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Re: Make opens Android Studio

From: Sideboard
Subject: Re: Make opens Android Studio
Date: Tue, 22 Mar 2016 09:25:07 +0100
User-agent: Mozilla/5.0 (X11; Linux x86_64; rv:38.0) Gecko/20100101 Thunderbird/38.6.0

On 22.03.2016 01:08, Bob Proulx wrote:
>> > This also works with an alias 'as'.
> Are you sure?  Bash aliases are specific to bash interactive shells.

I just rechecked and apparently was wrong on that part. Probably
confused something last time with all the back-and-forth renaming and

>> > I'm not sure whether that is the intended behavior to keep it
>> > customizable or if some edge-case was overlooked. Should I report that
>> > to the gcc list?
> The gcc suite gcc, cpp, ld, as, and others, not a complete list, too.
> If any of those are overridden then the overridden versions will be
> called instead.  This is a very useful feature.
> I am not sure I have completely understood the nuance of your question
> but I don't see any behavior that is unexpected here.

I was surprised that a symlink from months ago that I didn't even know
about anymore changed the behavior of the compilation in such a dramatic
way while it was not obvious that this was the case. When creating the
symlink I probably didn't think about that there might be an important
program which would be overridden. Of course, it does make sense that
the PATH is used for all the different parts because maybe I really
wanted to switch my /usr/bin/as with a superior $HOME/bin/as, that's
what I meant with "customizable".

In my mind it might also have been the case that the different
compilation tools, while being separate programs but in the same suite,
are sticking together so that `gcc' always calls its very own `as'. You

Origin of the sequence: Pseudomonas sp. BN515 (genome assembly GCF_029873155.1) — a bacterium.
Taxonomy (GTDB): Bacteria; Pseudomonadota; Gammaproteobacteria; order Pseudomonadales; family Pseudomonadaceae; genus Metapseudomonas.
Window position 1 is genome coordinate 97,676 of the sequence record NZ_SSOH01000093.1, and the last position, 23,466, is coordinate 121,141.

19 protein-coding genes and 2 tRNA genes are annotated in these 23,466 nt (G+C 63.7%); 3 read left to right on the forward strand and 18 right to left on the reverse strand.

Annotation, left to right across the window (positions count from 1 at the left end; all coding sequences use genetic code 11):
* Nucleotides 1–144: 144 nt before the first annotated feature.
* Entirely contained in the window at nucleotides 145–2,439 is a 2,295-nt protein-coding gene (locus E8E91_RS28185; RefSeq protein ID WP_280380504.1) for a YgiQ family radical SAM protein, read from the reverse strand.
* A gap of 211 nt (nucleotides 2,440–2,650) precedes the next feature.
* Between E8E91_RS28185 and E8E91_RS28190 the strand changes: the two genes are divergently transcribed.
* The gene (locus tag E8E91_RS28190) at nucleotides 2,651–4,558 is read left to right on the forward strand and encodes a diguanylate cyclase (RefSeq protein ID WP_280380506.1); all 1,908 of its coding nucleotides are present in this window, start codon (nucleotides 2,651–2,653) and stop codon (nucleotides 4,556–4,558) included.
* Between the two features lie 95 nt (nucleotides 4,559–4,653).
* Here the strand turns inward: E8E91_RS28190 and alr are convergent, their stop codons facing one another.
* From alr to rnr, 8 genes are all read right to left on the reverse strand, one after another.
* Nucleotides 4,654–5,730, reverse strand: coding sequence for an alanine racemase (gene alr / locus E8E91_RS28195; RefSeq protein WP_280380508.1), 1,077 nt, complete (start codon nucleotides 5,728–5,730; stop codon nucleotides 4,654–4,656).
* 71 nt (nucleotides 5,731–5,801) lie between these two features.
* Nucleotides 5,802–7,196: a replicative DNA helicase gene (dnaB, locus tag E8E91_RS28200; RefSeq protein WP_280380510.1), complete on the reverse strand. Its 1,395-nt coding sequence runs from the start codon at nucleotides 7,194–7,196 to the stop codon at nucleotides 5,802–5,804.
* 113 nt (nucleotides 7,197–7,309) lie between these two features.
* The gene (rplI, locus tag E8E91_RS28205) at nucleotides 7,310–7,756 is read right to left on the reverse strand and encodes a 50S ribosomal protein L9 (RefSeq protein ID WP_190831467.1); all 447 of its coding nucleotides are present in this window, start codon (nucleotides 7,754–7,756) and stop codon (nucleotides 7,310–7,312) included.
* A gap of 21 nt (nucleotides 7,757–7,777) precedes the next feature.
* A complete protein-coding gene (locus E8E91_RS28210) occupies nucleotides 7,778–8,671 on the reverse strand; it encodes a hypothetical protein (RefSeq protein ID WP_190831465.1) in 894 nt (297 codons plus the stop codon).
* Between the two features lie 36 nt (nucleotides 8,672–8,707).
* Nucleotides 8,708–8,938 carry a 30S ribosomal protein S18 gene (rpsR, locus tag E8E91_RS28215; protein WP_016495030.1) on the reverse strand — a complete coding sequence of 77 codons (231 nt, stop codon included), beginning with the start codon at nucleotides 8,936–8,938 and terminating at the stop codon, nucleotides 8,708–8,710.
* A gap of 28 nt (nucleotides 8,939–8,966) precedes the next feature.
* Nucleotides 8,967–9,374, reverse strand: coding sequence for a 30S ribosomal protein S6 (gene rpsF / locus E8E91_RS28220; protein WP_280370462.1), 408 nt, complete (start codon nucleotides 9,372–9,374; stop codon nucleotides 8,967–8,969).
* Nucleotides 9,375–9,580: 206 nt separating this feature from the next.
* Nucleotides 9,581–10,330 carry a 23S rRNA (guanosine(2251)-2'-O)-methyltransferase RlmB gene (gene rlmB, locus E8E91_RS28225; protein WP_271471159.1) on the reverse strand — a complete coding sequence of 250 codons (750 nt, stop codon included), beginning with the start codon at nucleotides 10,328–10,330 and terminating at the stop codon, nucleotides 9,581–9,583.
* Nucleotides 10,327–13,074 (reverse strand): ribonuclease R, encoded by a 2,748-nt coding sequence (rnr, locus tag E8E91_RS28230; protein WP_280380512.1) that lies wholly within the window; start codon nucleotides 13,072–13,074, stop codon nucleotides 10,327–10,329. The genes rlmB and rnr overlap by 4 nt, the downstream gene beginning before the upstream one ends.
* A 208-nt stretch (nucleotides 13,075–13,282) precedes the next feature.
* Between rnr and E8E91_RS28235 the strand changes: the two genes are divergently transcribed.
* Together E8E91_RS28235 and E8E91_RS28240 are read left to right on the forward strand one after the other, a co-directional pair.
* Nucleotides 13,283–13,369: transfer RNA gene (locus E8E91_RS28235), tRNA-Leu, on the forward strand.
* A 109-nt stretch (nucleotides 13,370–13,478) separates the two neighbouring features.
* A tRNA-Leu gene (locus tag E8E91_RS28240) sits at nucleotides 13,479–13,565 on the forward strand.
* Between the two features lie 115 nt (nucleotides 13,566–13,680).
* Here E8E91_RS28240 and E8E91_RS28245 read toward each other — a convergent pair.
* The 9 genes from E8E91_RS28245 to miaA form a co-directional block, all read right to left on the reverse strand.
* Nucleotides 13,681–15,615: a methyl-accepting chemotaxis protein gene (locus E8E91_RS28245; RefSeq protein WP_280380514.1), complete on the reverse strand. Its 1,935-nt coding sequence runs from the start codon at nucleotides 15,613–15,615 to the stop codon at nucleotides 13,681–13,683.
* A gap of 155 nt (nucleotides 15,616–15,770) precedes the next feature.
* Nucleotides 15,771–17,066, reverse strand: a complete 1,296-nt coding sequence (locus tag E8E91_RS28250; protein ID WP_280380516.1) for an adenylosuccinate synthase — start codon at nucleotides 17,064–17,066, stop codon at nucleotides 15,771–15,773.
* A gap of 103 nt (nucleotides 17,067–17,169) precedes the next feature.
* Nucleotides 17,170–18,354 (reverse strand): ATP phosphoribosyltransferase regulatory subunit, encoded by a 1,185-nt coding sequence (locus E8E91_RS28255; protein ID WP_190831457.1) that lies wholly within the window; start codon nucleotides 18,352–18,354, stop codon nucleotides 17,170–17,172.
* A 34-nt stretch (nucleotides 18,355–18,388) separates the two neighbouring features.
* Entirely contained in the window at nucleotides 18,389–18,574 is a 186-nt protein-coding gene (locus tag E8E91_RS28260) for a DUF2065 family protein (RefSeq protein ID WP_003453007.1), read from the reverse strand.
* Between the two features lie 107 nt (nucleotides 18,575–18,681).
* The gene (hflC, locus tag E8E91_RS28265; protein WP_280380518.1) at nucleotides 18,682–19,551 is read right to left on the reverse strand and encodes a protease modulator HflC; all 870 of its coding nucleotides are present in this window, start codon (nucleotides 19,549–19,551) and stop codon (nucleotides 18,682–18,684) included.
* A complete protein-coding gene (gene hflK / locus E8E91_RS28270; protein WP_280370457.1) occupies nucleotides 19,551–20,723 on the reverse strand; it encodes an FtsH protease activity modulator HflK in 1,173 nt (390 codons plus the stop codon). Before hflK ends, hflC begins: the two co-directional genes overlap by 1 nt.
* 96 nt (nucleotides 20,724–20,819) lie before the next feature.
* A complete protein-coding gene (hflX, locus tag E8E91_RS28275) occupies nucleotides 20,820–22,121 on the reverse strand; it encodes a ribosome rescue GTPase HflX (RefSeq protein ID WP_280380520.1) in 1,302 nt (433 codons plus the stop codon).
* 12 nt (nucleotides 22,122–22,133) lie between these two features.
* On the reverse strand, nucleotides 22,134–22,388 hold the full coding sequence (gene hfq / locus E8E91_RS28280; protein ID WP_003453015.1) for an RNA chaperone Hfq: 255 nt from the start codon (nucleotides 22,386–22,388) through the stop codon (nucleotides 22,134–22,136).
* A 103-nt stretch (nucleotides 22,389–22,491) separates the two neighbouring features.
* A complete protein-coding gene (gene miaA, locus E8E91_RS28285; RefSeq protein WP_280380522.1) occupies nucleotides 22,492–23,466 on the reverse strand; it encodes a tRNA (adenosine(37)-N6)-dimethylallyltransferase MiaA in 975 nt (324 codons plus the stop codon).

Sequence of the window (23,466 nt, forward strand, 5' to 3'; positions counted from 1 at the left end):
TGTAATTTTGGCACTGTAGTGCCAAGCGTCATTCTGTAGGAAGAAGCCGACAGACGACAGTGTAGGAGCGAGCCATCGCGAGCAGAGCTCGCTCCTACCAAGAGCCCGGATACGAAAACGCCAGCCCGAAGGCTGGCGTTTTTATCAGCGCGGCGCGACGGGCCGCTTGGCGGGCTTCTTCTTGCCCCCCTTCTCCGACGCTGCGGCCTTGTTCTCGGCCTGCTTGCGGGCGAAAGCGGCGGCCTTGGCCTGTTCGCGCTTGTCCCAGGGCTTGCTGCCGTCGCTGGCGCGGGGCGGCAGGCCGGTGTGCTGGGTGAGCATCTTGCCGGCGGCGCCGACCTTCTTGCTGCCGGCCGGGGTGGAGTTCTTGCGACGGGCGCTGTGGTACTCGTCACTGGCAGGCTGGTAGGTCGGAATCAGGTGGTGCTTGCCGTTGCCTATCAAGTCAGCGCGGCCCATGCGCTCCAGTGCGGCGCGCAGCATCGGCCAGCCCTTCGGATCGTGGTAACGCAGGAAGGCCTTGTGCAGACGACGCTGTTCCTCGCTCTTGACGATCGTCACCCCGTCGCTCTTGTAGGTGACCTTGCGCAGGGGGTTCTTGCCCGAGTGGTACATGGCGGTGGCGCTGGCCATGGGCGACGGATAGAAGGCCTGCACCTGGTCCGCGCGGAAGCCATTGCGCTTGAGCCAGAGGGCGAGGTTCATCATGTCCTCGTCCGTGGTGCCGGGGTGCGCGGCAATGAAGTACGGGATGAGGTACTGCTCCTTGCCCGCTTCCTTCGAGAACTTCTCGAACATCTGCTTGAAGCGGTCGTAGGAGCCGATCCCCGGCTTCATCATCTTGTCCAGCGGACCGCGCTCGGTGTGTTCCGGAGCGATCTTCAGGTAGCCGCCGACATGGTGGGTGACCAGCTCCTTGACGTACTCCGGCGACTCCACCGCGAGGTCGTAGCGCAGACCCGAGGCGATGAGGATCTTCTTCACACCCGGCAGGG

would still be able to customize but only by exchanging the complete
package of `cpp', `gcc', `as', `ld' etc. In that case, the `as' being
overridden would have been unintended.

> It might be useful for you to create a very small C program and
> compile it with gcc -v to see all of the processing that goes on under
> the gcc hood.  Some things have become more internal to compilers for
> performance reasons but in the classic case one expects to see it
> invoke a C-preprocessor (cpp), followed by compiler (cc1) to assembly
> language, followed by assembler (as) to assemble to machine code,
> followed by link-editor (ld) to link into an executable or library.
> Implementations differ on exact details.

That's how I found out that `gcc' calls `as'. It even works without any
contents in the source code file. The problem in the `make' process
occurred when it made a "try-run" whether a compilation with a specific
compiler option runs without an error. The command was (cut down to the
gcc -x c -c /dev/null -o "$TEMP_FILE"

Here '-x c' is necessary since gcc cannot guess from the file extension
what needs to be done. I repeated that by hand and included the -v
option. That's where I found the `as'.

Thanks again for all the help! I certainly will be more careful with the
choice of names in the future when I create files in the PATH. ;-)


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